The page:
Jack and the Beanstalk is one of the few English folktales Americans know by heart. A peasant boy sells his abusive guardian's livestock for some beans, the beans get wet, a beanstalk grows, and off he goes to rescue a princess from a bread-crazed giant in the sky. Combining that G-rated Beanstalk yarn with all the decapitations and anus-stabbing of the true Arthurian legend, Jack the Giant Slayer is a grimy retelling of the children's tale…in 3-D.

The film opens in the kingdom of Cloister. The kingdom fought a terrible war with a horde of giants many years ago, so long ago that few believe giants ever existed. All that remains is a children's book written in clerihew verse—well, that and some magic beans.

The titular Jack, played by Nicholas Hoult (About a Boy, Warm Bodies), is an awkward farm boy who has grown up obsessed with this children's tale, as has Princess Isabelle (Eleanor Tomlinson), the rebellious descendant of the king who defeated the giants. Alas, the princess is unhappily betrothed to the ambitious nobleman Roderick (Stanley Tucci, sporting the goatee of evil). Tucci is given the thankless role of a cartoonish bad guy who does evil things to advance the plot.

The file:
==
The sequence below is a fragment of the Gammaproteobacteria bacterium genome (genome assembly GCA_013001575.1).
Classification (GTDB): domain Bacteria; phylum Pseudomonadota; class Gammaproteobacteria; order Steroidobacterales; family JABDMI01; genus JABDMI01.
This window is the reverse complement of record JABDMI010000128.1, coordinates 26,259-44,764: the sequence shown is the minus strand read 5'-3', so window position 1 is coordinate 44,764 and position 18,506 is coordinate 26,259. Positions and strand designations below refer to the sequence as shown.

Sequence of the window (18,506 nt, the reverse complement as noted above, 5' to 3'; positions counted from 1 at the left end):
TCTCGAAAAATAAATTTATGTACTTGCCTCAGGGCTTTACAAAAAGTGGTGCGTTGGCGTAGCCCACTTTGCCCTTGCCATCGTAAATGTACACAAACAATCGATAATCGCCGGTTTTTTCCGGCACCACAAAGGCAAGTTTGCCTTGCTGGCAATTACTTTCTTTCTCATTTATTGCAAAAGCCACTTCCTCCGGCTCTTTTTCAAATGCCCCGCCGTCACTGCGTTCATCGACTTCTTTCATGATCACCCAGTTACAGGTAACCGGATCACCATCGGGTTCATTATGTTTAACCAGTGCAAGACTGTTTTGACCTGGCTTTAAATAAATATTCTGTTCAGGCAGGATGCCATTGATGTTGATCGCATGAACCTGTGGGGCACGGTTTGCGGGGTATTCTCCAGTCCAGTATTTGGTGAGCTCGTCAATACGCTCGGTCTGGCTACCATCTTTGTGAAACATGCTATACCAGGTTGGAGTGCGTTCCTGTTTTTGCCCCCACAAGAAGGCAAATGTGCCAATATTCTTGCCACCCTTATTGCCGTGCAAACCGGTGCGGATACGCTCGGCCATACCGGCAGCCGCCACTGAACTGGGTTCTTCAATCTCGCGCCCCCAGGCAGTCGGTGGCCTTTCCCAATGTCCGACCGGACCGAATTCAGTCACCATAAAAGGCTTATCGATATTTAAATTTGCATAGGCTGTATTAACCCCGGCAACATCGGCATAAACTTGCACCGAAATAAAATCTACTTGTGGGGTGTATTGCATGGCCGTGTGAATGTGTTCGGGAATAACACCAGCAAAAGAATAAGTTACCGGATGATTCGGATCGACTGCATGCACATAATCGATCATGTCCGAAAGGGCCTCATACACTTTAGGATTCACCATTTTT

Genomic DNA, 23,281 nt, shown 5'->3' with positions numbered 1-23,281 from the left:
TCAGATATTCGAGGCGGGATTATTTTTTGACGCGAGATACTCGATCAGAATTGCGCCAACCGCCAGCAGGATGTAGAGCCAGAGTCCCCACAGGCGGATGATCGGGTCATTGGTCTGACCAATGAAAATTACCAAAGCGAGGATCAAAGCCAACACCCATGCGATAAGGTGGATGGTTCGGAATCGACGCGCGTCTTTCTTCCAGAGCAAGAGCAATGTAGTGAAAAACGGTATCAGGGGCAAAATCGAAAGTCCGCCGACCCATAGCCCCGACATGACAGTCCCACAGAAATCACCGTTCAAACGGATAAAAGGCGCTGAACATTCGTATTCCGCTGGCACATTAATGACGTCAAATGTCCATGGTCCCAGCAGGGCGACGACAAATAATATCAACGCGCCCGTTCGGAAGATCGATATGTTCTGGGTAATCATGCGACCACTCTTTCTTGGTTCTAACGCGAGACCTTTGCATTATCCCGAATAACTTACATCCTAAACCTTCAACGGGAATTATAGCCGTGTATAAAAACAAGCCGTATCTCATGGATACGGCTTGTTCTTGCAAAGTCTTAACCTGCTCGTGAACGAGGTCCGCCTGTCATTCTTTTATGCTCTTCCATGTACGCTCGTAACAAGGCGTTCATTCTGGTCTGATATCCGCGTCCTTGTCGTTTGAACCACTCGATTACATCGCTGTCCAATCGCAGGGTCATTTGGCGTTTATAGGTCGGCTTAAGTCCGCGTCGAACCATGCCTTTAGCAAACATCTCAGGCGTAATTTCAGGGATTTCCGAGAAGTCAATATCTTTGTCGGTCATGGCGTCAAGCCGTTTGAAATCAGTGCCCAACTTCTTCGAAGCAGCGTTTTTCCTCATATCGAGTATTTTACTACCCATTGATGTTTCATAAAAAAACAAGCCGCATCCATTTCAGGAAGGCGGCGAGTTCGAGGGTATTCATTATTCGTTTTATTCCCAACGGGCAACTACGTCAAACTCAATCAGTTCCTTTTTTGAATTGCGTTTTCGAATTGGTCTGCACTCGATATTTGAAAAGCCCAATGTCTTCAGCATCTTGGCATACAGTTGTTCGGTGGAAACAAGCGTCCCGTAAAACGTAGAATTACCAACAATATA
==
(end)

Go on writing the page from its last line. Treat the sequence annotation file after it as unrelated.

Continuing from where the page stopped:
Said plot plods along, until the beans start sprouting. Given the history of this tale, it's surprising it took until 2013 for a major studio to tackle the rapidly growing beanstalk with CGI. It's a spectacle unto itself as the sinewy tendrils rip through the ground, out of the cabin and into the sky. In an equally impressive CGI feat, a giant picks his nose while wrapping Ewan McGregor in a pancake.

It's up to Jack and several others (including McGregor, having fun as an upbeat captain of the guard) to save the damsel in distress at the top of the beanstalk. But the story isn't particularly important, and the film can't decide whether it wants to be serious or tongue-in-cheek. No, Jack the Giant Slayer is focused on moving from one epic fantasy scene to another, whether it's McGregor shouting "Tally ho!" as he zip-lines across the beanstalk or a two-headed giant (Bill Nighy) bursting through a tiled floor. And to that end, it's a great deal of fun.

Critic's Grade: B

SEE IT: Jack the Giant Slayer is rated PG-13. It opens Friday at Cedar Hills, Eastport, Clackamas, Cornelius, Lloyd Center, Cinema 99, Bridgeport, City Center, Division, Evergreen Parkway, Hilltop, Lloyd Mall, Movies on TV, Pioneer Place, Sherwood, Tigard.